John Adams letter to Abigail Adams, 12 March 1794

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Philadelphia, 12 March, 1794.

MY DEAREST FRIEND,

I HAVE all along flattered myself with hopes that I might with propriety have taken leave of the Senate and returned home as soon as the roads might be settled, but such is the critical state of our public affairs, and I daily hear such doctrines advanced and supported by almost and, sometimes, quite one half of the Sen ate, that I shall not prevail on myself to abandon my post. This day, the senators were equally divided upon a question, which seemed to me to involve no thing less than peace and war, and I was obliged to decide it, to the no small chagrin of a number. If this country is involved in war, it shall not be by my fault ; but if it comes either from the malice of our enemies or the imprudence of our own people, it may perhaps be found that I shall not shrink from its difficulties sooner than some who now seek it in disguise. Business is now carried on with rapidity in both houses, and I shall have a month of severe duty. I have not been absent a day. It is, to be sure, a punishment to hear other men talk five hours every day and not be at liberty to talk at all myself, especially as more than half I hear appears to me very young, inconsiderate, and inexperienced.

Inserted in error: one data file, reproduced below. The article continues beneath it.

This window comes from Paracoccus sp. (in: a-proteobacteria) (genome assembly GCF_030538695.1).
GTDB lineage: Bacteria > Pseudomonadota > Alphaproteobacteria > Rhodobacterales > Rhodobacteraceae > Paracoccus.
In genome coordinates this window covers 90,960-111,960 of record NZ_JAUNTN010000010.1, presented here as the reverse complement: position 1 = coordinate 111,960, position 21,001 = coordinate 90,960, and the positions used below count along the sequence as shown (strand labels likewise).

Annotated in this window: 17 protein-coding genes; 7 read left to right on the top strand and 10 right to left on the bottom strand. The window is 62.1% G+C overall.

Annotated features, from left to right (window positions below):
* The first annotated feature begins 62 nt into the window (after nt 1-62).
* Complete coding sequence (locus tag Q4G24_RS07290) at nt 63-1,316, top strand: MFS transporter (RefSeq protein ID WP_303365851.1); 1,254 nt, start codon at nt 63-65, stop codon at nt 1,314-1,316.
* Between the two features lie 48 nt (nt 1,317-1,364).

The Boston town meetine, as it terminated, did a service to the public. If government must be affronted or intimidated by popular clubs and partial meetings of the people, it is a pity that our cities are not all as capable as Boston of discussing great questions. But in New York and Philadelphia there is meeting against meeting, and club against club, to the utter confusion of the public opinion.

It is rumored that we are to lose two ministers of state l by resignation, but I would not have the report propagated from me. I suffer many melancholy hours on account of my dear mother, and as many on your account. Your trial must be severe, and I often wish I were with you to cheer up your spirits and share a part of your cares. The spring opens, the birds sing, the weather is fine, and all things cheerful, but my thoughts about my home and our public prospects.

Adieu, my dear partner, ever your

JOHN ADAMS,

Author:
John Adams

Source:
Letters of John Adams, Addressed to His Wife. Edited by His Grandson, Charles Francis Adams, Volume II, 1841